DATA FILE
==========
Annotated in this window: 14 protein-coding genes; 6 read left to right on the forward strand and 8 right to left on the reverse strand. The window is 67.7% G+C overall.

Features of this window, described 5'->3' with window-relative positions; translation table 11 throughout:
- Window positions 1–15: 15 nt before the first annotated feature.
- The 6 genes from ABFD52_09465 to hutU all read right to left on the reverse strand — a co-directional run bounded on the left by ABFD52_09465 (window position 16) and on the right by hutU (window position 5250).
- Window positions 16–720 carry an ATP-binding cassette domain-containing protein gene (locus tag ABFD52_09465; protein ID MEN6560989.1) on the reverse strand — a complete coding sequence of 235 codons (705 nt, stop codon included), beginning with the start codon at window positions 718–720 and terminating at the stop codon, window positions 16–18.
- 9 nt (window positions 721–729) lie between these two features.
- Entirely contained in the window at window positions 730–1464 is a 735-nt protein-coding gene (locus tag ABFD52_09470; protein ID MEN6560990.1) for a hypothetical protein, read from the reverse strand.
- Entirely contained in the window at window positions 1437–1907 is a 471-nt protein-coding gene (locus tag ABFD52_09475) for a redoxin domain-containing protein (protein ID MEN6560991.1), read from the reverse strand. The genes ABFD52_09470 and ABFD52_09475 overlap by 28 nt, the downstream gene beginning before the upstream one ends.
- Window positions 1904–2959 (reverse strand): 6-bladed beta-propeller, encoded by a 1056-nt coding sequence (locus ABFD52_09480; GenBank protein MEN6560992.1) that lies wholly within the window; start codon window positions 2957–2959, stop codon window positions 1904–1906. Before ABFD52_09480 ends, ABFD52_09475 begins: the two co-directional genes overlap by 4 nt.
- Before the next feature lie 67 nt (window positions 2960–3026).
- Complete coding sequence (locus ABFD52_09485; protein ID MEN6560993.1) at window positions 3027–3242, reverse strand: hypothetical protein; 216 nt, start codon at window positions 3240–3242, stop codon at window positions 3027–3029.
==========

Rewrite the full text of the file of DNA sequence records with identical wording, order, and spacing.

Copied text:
Annotated in this window: 14 protein-coding genes; 6 read left to right on the forward strand and 8 right to left on the reverse strand. The window is 67.7% G+C overall.

Features of this window, described 5'->3' with window-relative positions; translation table 11 throughout:
- Window positions 1–15: 15 nt before the first annotated feature.
- The 6 genes from ABFD52_09465 to hutU all read right to left on the reverse strand — a co-directional run bounded on the left by ABFD52_09465 (window position 16) and on the right by hutU (window position 5250).
- Window positions 16–720 carry an ATP-binding cassette domain-containing protein gene (locus tag ABFD52_09465; protein ID MEN6560989.1) on the reverse strand — a complete coding sequence of 235 codons (705 nt, stop codon included), beginning with the start codon at window positions 718–720 and terminating at the stop codon, window positions 16–18.
- 9 nt (window positions 721–729) lie between these two features.
- Entirely contained in the window at window positions 730–1464 is a 735-nt protein-coding gene (locus tag ABFD52_09470; protein ID MEN6560990.1) for a hypothetical protein, read from the reverse strand.
- Entirely contained in the window at window positions 1437–1907 is a 471-nt protein-coding gene (locus tag ABFD52_09475) for a redoxin domain-containing protein (protein ID MEN6560991.1), read from the reverse strand. The genes ABFD52_09470 and ABFD52_09475 overlap by 28 nt, the downstream gene beginning before the upstream one ends.
- Window positions 1904–2959 (reverse strand): 6-bladed beta-propeller, encoded by a 1056-nt coding sequence (locus ABFD52_09480; GenBank protein MEN6560992.1) that lies wholly within the window; start codon window positions 2957–2959, stop codon window positions 1904–1906. Before ABFD52_09480 ends, ABFD52_09475 begins: the two co-directional genes overlap by 4 nt.
- Before the next feature lie 67 nt (window positions 2960–3026).
- Complete coding sequence (locus ABFD52_09485; protein ID MEN6560993.1) at window positions 3027–3242, reverse strand: hypothetical protein; 216 nt, start codon at window positions 3240–3242, stop codon at window positions 3027–3029.